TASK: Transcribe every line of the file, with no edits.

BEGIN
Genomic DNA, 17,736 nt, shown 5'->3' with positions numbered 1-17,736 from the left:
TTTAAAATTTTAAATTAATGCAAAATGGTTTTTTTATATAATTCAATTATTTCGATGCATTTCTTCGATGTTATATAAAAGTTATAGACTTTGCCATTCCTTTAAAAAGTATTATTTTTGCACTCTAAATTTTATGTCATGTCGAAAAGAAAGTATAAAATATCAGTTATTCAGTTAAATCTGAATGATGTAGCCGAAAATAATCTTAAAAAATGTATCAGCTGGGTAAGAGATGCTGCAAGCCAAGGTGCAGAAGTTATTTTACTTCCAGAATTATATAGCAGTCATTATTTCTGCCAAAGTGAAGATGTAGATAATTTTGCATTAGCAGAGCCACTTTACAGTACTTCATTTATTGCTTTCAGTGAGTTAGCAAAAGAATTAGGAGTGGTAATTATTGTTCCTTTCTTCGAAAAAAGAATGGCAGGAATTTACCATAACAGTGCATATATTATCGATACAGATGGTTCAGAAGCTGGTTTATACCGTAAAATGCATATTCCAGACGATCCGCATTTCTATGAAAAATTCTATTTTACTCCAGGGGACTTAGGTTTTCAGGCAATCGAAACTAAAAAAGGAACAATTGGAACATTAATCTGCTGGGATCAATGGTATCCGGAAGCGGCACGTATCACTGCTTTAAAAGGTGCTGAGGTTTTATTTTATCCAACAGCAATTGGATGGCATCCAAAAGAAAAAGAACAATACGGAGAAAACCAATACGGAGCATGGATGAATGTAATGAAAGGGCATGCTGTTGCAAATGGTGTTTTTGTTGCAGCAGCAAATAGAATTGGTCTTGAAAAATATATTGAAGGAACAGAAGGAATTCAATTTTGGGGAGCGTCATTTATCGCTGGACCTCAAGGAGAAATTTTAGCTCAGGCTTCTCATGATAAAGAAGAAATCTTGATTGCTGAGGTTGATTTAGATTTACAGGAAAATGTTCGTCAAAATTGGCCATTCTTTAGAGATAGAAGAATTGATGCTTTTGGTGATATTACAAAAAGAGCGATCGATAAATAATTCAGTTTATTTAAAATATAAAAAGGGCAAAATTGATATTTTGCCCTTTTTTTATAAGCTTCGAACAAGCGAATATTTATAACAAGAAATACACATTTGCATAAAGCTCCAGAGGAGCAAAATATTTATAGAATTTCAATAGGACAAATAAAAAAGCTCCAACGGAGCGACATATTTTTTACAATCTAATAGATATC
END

Genomic DNA, 17,736 nt, shown 5'->3' with positions numbered 1-17,736 from the left:
TTTAAAATTTTAAATTAATGCAAAATGGTTTTTTTATATAATTCAATTATTTCGATGCATTTCTTCGATGTTATATAAAAGTTATAGACTTTGCCATTCCTTTAAAAAGTATTATTTTTGCACTCTAAATTTTATGTCATGTCGAAAAGAAAGTATAAAATATCAGTTATTCAGTTAAATCTGAATGATGTAGCCGAAAATAATCTTAAAAAATGTATCAGCTGGGTAAGAGATGCTGCAAGCCAAGGTGCAGAAGTTATTTTACTTCCAGAATTATATAGCAGTCATTATTTCTGCCAAAGTGAAGATGTAGATAATTTTGCATTAGCAGAGCCACTTTACAGTACTTCATTTATTGCTTTCAGTGAGTTAGCAAAAGAATTAGGAGTGGTAATTATTGTTCCTTTCTTCGAAAAAAGAATGGCAGGAATTTACCATAACAGTGCATATATTATCGATACAGATGGTTCAGAAGCTGGTTTATACCGTAAAATGCATATTCCAGACGATCCGCATTTCTATGAAAAATTCTATTTTACTCCAGGGGACTTAGGTTTTCAGGCAATCGAAACTAAAAAAGGAACAATTGGAACATTAATCTGCTGGGATCAATGGTATCCGGAAGCGGCACGTATCACTGCTTTAAAAGGTGCTGAGGTTTTATTTTATCCAACAGCAATTGGATGGCATCCAAAAGAAAAAGAACAATACGGAGAAAACCAATACGGAGCATGGATGAATGTAATGAAAGGGCATGCTGTTGCAAATGGTGTTTTTGTTGCAGCAGCAAATAGAATTGGTCTTGAAAAATATATTGAAGGAACAGAAGGAATTCAATTTTGGGGAGCGTCATTTATCGCTGGACCTCAAGGAGAAATTTTAGCTCAGGCTTCTCATGATAAAGAAGAAATCTTGATTGCTGAGGTTGATTTAGATTTACAGGAAAATGTTCGTCAAAATTGGCCATTCTTTAGAGATAGAAGAATTGATGCTTTTGGTGATATTACAAAAAGAGCGATCGATAAATAATTCAGTTTATTTAAAATATAAAAAGGGCAAAATTGATATTTTGCCCTTTTTTTATAAGCTTCGAACAAGCGAATATTTATAACAAGAAATACACATTTGCATAAAGCTCCAGAGGAGCAAAATATTTATAGAATTTCAATAGGACAAATAAAAAAGCTCCAACGGAGCGACATATTTTTTACAATCTAATAGATATC